Record COVID-19 cases strains testing supply

Community spread of COVID-19 across Indiana has reached a record high, and demand for tests has nearly depleted supplies at local health departments.

For the first time ever, all 92 Indiana counties are ‘red’ for community spread, meaning 7-day positivity rates are 15% or higher, and more than 200 new weekly cases per 100,000 residents are being reported in every county. In Johnson County, the 7-day positivity rate is 31.8%, and 2,749 cases were reported in the past seven days.

Cases are likely higher than what is being reported by the Indiana Department of Health because home COVID-19 tests aren’t reported.

Now, many Hoosiers are left scrambling for tests because omicron cases are more likely to mimic other common respiratory viruses and may come with symptoms that were not as common earlier in the pandemic, such as sore throat and vomiting.

On Wednesday, Parke County’s health department posted on social media that its test site in Rockville is completely out of tests. The post said the Indiana Department of Health did not have any tests on hand to resupply them.

The Johnson County Health Department received the same information on Wednesday, but was not completely out of tests, said Betsy Swearingen, health department director. The health department’s site at Compass Park has enough tests to last a week or two if demand holds steady, she said.

On Thursday, Swearingen received word from state officials that local health departments could order more tests, but is unclear how many will be available, given the ongoing national shortage, she said.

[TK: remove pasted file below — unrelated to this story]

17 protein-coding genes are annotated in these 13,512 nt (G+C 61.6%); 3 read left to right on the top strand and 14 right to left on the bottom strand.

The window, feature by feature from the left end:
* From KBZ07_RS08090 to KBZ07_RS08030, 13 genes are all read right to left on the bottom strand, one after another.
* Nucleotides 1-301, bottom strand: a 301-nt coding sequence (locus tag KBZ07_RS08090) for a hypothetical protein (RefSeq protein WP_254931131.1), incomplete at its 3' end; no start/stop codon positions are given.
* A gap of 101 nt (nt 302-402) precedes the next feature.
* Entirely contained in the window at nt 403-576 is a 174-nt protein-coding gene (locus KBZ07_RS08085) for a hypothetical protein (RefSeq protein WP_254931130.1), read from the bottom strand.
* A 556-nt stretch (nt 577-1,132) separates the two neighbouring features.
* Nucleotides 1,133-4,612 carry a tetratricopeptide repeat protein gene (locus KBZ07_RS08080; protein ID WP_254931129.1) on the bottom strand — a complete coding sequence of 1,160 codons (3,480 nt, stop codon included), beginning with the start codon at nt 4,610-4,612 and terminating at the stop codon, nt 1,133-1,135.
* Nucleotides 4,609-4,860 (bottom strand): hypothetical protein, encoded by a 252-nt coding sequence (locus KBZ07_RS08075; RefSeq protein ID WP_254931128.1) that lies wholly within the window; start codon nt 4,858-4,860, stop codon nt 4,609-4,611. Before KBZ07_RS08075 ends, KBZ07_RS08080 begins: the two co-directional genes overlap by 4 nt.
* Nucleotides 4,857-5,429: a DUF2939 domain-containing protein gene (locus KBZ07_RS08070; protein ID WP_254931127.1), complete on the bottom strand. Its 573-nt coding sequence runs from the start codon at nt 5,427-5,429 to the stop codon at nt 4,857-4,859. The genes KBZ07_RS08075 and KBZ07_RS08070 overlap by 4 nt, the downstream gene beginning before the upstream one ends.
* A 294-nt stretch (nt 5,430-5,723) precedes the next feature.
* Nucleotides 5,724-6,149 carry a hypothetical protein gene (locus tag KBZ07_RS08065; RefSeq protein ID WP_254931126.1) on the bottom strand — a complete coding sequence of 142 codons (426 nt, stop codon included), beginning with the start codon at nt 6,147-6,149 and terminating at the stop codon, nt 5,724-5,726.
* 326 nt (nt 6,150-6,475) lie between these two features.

The state health department has restricted rapid tests to school children ages 18 and younger, and symptomatic people ages 55 and older. This restriction applies to sites run by county health departments and Gravity Laboratories sites, which are run in partnership with the state. That includes the Compass Park site and the Gravity site at the former Sawmill Woods Preschool in New Whiteland.

There are plenty of PCR tests on hand for those who are ineligible for a rapid test. However, results are taking longer than normal to get back.

The testing shortage is also affecting Johnson Memorial Health, but there are enough tests on hand to test employees and people coming to the emergency room with severe COVID-19 symptoms, said Dr. David Dunkle, president and CEO.

Still, Dunkle asks the public to avoid coming to the hospital for a test unless symptoms are severe or a health care provider has requested it.

Rapid testing is available at retail pharmacies including CVS, Kroger, Meijer and Walgreens, but appointments are hard to come by, as appointments book up quickly.

Four at-home tests are also available for free to every household in the United States at The federal government wants to make sure all Americans have access to testing. Signups for the tests are routed through the U.S. Postal Service, and tests are expected to ship within seven to 12 days.

Some experts were ready to declare the peak had arrived in Indiana, but numbers almost as high as the peak were reported Wednesday across the state, meaning the worst may be yet to come.

Earlier this week, COVID-19 hospitalizations at Johnson Memorial had dipped to 13, but on Thursday, there were 19 COVID-19 patients. The hospital was off diversion for several hours Thursday, and the wait time for beds was shorter than in recent weeks, Dunkle said.

Johnson Memorial immediate and primary care offices remain busy as patients continue to show up seeking care for various viral illnesses and upper respiratory conditions, he said.

“We continue to see high volumes and we continue to work hard to find staff to cover. Like many businesses, we’ve been impacted by employee absenteeism because of COVID-19,” Dunkle said. “Unfortunately, hospitals don’t have the luxury to say we are closed today.”